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..and voila! You’re done with your Do-It-Yourself Insect Scented Repellant Candles! The candle is estimated to burn for four to six hours so you can use these scented candles for your next outdoor party or activities under the stars.

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Pressed Herbs Candle-Making Ideas

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Decorating your space with earthy tones and themes definitely create a relaxing, “Zen” feeling in your home. The best part is, using earthy decorations does not usually cost too much since most of the elements are already found in the environment. One great way to incorporate the earthy theme is using pressed herbs to decorate your plain candles. Not only will they look great, they will leave your room smelling fresh and earthy too! Here are a few project ideas that you can do yourself:

 

  1. Lavender and Rosemary leaves

Gather a few lavender flowers and rosemary leaves. Melt some paraffin wax and coat the leaves on it. Stick the coated leaves to the inner sides of the candle jar and allow to dry for a bit before pouring in the rest of your wax. Don’t forget to add the wick and let it dry overnight.

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  1. Pressed Herb Scented Candles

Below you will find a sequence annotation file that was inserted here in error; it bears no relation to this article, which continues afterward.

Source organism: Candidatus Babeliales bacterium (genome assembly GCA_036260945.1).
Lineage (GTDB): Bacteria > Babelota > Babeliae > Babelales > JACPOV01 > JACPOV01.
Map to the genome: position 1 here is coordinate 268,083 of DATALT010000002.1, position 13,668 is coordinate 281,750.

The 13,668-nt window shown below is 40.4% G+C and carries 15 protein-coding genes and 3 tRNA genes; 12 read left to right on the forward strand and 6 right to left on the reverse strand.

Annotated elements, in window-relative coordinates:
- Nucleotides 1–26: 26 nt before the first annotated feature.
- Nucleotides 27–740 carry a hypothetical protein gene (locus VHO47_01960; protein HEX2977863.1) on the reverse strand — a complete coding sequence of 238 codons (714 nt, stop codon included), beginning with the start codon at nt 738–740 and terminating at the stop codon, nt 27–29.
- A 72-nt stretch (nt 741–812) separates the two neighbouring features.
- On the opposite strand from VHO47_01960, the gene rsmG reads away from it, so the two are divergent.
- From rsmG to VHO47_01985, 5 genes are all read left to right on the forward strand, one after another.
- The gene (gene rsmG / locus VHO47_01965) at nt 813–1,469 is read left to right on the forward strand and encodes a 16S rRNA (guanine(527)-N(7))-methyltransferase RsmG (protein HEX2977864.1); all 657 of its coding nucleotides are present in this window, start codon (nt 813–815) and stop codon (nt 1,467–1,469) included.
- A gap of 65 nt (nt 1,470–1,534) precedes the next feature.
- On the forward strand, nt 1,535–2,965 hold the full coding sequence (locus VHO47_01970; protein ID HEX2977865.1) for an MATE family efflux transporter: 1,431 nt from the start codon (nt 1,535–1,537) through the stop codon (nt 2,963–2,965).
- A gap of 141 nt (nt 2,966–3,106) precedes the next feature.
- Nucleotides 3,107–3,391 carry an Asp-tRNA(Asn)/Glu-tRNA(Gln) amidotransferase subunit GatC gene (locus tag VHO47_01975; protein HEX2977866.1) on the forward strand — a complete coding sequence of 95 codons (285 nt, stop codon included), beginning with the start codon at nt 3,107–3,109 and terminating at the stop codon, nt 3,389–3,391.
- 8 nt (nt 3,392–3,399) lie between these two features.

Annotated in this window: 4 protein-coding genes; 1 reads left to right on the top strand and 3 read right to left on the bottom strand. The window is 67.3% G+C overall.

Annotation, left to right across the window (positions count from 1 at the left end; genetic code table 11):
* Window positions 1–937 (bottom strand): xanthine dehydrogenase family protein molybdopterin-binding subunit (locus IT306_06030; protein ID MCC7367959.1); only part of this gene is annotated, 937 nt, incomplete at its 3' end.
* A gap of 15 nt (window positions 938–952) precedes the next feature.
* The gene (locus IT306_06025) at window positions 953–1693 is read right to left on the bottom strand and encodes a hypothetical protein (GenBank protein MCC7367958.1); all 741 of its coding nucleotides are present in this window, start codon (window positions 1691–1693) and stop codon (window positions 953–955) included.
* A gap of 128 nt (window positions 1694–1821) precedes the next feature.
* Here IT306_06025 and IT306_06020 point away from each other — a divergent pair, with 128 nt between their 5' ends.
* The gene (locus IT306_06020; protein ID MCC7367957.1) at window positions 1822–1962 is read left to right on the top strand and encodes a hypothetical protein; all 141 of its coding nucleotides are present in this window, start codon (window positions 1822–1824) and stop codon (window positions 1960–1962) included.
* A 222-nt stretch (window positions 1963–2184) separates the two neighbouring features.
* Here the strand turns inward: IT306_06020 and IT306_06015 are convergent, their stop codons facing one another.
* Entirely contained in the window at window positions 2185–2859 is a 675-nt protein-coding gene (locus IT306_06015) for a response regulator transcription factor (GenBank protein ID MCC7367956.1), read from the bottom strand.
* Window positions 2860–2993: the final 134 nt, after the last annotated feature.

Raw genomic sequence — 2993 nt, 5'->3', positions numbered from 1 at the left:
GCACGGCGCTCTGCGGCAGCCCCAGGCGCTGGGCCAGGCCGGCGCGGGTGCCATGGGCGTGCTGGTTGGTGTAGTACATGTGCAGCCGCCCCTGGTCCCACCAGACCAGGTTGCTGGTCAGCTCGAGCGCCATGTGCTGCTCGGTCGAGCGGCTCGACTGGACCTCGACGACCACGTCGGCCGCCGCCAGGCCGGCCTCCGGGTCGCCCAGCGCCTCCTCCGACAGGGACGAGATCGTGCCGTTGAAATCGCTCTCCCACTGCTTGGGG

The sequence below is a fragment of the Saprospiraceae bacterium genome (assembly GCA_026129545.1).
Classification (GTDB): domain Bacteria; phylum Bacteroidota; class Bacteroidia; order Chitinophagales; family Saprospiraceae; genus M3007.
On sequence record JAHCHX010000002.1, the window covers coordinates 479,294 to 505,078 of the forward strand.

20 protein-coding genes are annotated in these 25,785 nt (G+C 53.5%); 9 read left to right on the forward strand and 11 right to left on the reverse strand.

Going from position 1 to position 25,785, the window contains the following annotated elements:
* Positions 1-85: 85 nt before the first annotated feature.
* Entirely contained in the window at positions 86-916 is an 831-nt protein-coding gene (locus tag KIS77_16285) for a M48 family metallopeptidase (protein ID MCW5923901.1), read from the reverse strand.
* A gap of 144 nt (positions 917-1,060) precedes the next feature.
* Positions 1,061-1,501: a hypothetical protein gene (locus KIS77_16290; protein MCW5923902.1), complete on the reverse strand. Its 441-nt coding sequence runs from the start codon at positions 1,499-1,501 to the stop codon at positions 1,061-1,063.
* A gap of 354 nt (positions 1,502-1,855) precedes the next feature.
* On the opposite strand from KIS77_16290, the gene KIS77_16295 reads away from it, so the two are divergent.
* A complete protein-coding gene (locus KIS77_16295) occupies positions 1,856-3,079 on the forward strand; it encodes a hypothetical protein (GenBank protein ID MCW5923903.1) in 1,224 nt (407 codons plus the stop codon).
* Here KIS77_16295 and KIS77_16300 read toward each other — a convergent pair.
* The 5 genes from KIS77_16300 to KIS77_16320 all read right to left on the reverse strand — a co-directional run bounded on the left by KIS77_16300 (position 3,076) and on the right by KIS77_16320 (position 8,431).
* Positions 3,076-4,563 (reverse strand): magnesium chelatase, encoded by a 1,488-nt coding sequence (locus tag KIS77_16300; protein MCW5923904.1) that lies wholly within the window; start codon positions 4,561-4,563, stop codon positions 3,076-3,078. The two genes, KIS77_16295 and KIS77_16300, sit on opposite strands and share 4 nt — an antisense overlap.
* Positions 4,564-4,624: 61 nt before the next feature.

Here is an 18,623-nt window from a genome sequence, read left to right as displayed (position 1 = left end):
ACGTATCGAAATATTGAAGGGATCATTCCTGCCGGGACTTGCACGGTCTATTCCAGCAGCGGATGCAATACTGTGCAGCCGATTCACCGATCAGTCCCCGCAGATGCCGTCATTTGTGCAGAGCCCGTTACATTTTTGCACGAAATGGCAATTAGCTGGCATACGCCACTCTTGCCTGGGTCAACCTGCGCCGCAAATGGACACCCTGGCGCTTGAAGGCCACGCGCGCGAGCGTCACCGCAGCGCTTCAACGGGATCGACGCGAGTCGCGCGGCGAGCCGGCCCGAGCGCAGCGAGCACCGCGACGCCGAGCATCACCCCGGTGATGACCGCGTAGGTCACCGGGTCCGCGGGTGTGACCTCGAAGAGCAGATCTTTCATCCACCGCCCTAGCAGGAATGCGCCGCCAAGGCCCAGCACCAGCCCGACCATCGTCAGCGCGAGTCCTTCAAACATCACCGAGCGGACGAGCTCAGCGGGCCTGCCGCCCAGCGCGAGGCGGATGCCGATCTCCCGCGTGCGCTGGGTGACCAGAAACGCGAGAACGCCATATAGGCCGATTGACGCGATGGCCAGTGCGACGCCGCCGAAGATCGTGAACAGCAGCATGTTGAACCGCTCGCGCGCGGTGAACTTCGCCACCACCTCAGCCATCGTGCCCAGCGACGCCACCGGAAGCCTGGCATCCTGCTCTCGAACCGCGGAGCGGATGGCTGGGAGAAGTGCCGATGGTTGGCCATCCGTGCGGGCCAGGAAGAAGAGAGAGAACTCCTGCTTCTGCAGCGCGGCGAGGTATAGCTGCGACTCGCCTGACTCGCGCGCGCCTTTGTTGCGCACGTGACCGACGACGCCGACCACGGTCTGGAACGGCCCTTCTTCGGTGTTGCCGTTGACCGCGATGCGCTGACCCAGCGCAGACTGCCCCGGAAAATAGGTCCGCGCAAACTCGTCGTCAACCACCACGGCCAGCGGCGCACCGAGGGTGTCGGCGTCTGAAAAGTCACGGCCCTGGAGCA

Infuse fresh herbs in melted wax. Heat the wax to pouring temperature (180°F for most candle waxes), and add strongly scented herbs such as rosemary, lavender, or lemon verbena. Maintain this temperature for about 45 minutes, then strain the wax, which will give off a mild fragrance. Never leave any wax unattended on a stove or other cooker. Soak the wick in a small amount of essential oil before placing it in the mold.

 

This will give the candle a very mild fragrance when lit. Add a small amount of essential oil to the wax just before it is poured: a few drops for a small candle, no more than 1/4 teaspoon for one pound of wax. Stir well to distribute the oil throughout the wax so that it will not leave spots of discoloration, then immediately pour it into prepared molds.

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  1. Pressed Herb design Candles

Using dried material (a few seconds in the microwave is all it takes) is important to prevent mildew. Place the leaves close to the candle’s surface so that they may be seen but not close enough to the wick that they can catch fire. Use the following method to anchor them in place. Pour melted wax into the mold. When the outside has set to a thickness of about 1/8 inch, pour the liquid wax back into the container you’re using for the hot wax, leaving just a shell of hardened wax in the mold.

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Position the leaves where you want them. With a knife or ice pick, cut chunks from wax of the same color and pile them in the center of the mold against the leaves to hold them in place. Fill the mold with melted wax to the desired depth. Using chunks of wax different in color from that of the shell will cause dark or light spots that will show through to the outside. If you have melted all of your wax to color it, you’ll need to let some of it reharden so that you can make chunks of it.

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Christmas Candles DIY Ideas